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Isamu Noguchi, born in Los Angeles to a Japanese father and American mother, created work that philosophically and materially bridged the Japanese and American cultures and also broadened the notion of American sculpture. With his large abstract pieces he combined mediums such as stone, wood, and marble, included the use of water and light, and had opposing textures of rough and smooth. He also introduced themes of tension and gravity and through this and positioning, explored relationships between objects. “Noguchi shows how well he has absorbed the Japanese manner of placing objects so that they seem to emerge inevitably from the ground rather than to be located arbitrarily in space.” (Baigell, 255)

He experimented widely with new materials, used aluminum extensively, and created the first illuminated sculptures, and in much of his work, the bases were an integral part of the sculpture. He did environmental art and earthworks such as Play Mountain, (1933) a sculpted-earth pyramid with pool. He also designed stage sets, furniture, and gardens and was a muralist.

Isamu Noguchi was the son of Japanese poet Yonejiro Noguchi and American writer Leonie Gilmour, and was born in Los Angeles but spent his childhood in Japan beginning 1906. After World War I, he returned to the United States and attended high school in Indiana, briefly apprenticed to Gutzom Borglum, and studied art at Columbia University and the Leonardo da Vinci School during the 1920s. At this beginning time in his career, his style was representational, earning him a membership in the National Sculpture Society. Into the 1930s, he sculpted numerous head portraits and portrait busts in bronze and terra cotta. Among his subjects were Martha Graham, Goerge Gershwin and Buckminster Fuller. It was this realistic work that supported him financially, while he moved into abstraction.

In 1926, a sculpture exhibition of Constantin Brancusi was a turning point in Noguchi’s work. Earning a Guggenheim fellowship, he became Brancusi’s studio assistant in Paris, and was much influenced by him in the treatment of surfaces and the reduction of form to only essentials. During this time, 1927 to 1928, he also studied at the Academie de la Grande Chaumiere and the Academie Colarossi and became a friend of Alexander Calder, whose sculpture career was just beginning.

Shortly after this time in Paris, he spent two years in the Orient where he studied brush drawing and in Peking with Chi Phi Shi, and pottery in Japan. In 1935, he became a set designer for modern dancer, Martha Graham, and that same year, traveled to Mexico City where he worked on a relief mural made of polychromed cement with the history of Mexico as the subject.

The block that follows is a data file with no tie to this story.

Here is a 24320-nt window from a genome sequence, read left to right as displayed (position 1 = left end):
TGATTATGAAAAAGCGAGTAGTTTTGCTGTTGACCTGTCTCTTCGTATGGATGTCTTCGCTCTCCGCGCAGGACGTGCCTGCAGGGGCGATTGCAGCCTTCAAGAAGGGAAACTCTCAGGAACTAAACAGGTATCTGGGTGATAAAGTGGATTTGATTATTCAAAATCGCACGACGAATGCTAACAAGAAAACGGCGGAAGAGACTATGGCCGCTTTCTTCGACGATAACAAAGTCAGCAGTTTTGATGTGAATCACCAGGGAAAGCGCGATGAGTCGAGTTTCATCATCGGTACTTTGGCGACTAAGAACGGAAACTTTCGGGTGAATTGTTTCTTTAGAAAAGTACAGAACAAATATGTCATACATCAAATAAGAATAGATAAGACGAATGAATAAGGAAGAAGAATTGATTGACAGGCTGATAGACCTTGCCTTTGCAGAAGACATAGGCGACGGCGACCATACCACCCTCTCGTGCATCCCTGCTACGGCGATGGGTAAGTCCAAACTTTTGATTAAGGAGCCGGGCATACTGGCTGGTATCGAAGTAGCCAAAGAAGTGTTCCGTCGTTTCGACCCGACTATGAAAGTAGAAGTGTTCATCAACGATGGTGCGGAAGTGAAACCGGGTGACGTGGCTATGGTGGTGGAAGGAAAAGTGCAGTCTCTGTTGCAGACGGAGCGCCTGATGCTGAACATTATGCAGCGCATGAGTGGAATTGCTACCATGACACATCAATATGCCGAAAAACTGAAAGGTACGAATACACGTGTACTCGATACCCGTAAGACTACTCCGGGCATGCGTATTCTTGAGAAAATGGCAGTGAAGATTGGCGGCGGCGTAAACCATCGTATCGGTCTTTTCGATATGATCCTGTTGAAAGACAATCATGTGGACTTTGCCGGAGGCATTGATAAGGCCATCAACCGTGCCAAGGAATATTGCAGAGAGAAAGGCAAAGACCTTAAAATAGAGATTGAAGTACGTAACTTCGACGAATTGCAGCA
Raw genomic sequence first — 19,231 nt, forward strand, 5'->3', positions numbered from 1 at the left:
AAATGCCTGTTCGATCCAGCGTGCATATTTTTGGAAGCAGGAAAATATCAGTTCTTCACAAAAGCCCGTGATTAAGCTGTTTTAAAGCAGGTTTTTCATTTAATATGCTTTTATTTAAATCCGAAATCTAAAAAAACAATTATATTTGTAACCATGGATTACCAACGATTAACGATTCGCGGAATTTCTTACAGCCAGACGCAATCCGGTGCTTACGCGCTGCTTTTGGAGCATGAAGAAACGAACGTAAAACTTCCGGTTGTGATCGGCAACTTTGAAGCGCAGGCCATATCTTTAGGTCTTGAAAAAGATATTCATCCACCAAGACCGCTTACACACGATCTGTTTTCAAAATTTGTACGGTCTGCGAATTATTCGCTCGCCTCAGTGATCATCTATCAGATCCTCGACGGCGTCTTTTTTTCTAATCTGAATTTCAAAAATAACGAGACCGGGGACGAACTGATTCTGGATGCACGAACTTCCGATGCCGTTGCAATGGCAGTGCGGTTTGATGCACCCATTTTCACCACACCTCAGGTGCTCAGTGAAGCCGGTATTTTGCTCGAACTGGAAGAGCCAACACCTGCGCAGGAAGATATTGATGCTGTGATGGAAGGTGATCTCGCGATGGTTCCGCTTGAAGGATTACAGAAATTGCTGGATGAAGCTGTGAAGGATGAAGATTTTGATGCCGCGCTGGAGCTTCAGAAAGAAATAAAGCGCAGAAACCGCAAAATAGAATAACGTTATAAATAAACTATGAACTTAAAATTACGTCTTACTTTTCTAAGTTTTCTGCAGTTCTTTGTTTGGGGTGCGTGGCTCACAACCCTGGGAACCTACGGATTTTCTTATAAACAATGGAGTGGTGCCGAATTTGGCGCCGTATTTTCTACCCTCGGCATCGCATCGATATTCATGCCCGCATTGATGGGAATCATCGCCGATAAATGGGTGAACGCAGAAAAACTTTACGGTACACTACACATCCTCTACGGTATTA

He also worked in New York City designing the bas belief, News, for the entrance to Rockefeller Center’s Associated Press Building. Installed in 1940, the work is made of cast stainless steel and is symbolic of the occupants of the building at that time. “Although Associated Press relocated in 2004, Noguchi’s forceful sculpture remains the quintessential symbol of that business and is one of the major Art Deco works in the Center.” (Roussel, 141) Other public sites for sculptures by Noguchi are gardens for the UNESCO Building at the United Nations, the Beinecke Rare Book and Manuscript Library at Yale University, and bridges in Hiroshima, and gardens in Japan.

The last two decades of his life, Noguchi spent half of each year on Shikoku, the smallest of the Japanese islands, working exclusively in stone. He first came to Shikoku when he was looking for stone for the garden he created for the UNESCO Headquarters in Paris.

His close collaborator in Shikoku was Masatoshi Izumi, a local stone carver and sculptor whom he met in the late 1960s. Izumi first worked with him on Black Sun, a large sculpture commissioned by the city of Seattle. Noguchi’s studio in Shikoku became a museum in 1999 with many of the details overseen by Izumi.

In 1988 just before his death, he completed plans to convert a 450-acre dump site into a park, now named Moerenuma Park in Sapporo, Japan. (“Moere” means the “still surface of the water,” and “numa” means “marsh”). The park is intended for completion in 2004.

Sources include:
Matthew Baigell, Dictionary of American Art
Donald Martin Reynolds, Masters of American Sculpture
Art in America
Christine Roussel, The Guide to the Art of Rockefeller Center
Peter Falk, Who Was Who in American Art

Compiled and written by Lonnie Pierson Dunbier.

Biography from the Archives of AskART.